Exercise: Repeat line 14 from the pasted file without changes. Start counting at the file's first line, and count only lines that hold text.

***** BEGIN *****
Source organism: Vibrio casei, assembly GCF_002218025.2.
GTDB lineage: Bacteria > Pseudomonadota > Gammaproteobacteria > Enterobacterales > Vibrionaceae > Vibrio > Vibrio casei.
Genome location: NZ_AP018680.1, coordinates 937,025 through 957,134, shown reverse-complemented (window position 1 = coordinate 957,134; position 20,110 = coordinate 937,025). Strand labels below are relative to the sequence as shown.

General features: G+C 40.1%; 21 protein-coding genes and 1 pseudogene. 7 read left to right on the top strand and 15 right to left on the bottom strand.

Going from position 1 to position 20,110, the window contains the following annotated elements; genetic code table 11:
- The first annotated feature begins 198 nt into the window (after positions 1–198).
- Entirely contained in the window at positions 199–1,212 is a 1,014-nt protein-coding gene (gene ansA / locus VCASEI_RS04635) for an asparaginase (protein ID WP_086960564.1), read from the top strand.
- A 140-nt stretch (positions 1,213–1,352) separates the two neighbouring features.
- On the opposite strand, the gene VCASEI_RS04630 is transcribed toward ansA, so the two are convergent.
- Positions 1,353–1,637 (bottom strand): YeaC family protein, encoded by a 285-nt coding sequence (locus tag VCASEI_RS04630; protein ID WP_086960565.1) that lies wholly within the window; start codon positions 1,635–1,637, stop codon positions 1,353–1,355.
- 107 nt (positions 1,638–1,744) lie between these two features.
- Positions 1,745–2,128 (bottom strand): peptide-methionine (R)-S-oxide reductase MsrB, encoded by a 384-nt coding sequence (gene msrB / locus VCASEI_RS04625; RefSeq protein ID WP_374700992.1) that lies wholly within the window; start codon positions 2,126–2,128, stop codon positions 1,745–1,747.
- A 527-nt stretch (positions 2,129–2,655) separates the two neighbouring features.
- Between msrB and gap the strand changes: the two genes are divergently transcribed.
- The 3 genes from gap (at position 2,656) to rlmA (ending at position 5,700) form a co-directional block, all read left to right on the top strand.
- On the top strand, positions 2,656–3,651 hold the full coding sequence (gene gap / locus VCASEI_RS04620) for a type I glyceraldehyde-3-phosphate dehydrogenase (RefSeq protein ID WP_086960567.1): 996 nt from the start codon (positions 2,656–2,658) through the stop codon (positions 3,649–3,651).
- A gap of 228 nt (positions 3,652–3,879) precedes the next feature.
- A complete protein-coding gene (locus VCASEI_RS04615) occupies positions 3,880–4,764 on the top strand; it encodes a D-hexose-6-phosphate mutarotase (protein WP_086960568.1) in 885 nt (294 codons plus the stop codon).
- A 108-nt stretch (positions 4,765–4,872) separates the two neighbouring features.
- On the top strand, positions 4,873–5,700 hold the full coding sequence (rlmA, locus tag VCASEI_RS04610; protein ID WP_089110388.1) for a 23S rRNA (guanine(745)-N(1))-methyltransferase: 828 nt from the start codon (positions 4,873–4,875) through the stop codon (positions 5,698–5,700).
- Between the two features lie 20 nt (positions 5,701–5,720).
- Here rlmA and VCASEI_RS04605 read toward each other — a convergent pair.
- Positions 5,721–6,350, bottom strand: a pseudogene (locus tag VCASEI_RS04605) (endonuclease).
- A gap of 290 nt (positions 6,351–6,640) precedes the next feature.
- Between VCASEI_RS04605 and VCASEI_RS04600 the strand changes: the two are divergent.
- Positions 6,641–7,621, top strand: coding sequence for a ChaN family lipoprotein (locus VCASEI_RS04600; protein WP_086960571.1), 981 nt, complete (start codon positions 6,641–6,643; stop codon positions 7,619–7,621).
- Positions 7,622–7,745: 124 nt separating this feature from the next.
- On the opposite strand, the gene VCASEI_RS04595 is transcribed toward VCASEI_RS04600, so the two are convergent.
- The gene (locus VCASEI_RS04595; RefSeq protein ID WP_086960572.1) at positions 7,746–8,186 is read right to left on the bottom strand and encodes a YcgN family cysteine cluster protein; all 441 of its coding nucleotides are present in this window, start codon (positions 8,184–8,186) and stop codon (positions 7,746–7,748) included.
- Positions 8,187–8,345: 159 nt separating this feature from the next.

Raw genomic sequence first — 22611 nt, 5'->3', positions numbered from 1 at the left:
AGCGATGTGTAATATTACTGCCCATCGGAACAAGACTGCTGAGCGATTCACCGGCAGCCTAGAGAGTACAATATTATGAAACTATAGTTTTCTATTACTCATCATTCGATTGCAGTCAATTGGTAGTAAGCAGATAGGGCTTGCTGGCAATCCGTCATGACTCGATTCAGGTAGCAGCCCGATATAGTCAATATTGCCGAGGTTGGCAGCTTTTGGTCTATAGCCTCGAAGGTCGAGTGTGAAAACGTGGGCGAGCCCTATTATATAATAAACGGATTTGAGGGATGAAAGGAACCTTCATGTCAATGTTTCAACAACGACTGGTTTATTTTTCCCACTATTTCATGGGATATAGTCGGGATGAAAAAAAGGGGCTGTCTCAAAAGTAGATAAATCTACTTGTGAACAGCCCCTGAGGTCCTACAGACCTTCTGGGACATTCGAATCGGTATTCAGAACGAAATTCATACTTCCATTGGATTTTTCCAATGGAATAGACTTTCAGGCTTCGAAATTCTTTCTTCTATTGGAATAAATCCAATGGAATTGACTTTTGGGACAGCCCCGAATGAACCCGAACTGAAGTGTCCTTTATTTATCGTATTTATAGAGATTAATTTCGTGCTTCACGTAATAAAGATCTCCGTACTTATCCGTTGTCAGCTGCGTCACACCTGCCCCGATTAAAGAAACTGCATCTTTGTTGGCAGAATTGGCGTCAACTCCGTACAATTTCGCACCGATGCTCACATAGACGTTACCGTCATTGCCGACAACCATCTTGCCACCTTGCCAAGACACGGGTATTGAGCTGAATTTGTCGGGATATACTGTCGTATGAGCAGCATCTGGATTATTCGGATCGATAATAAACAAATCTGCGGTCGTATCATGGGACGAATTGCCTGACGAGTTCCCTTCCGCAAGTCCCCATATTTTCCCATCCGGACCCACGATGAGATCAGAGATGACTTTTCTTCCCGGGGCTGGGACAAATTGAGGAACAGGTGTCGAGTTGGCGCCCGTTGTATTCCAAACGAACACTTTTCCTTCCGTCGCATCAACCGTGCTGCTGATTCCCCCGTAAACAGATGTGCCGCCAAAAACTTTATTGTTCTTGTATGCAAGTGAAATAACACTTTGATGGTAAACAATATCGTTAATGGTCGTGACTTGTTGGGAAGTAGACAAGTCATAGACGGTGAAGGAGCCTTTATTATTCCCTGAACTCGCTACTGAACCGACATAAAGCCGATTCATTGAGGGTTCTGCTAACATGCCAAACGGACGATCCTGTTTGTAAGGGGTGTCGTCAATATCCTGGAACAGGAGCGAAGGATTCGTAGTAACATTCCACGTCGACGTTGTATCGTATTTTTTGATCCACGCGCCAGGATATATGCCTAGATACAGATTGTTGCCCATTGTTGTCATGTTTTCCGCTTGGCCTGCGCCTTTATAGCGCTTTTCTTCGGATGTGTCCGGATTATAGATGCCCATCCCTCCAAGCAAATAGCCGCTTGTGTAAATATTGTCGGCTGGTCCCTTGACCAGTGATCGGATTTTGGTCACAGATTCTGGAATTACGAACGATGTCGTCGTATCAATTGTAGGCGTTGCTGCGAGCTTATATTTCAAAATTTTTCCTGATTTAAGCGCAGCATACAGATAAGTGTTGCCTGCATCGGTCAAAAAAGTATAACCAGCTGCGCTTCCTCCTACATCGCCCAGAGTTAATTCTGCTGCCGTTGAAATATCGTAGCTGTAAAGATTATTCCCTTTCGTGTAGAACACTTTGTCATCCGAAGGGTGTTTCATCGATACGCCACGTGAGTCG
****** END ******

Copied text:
- Between msrB and gap the strand changes: the two genes are divergently transcribed.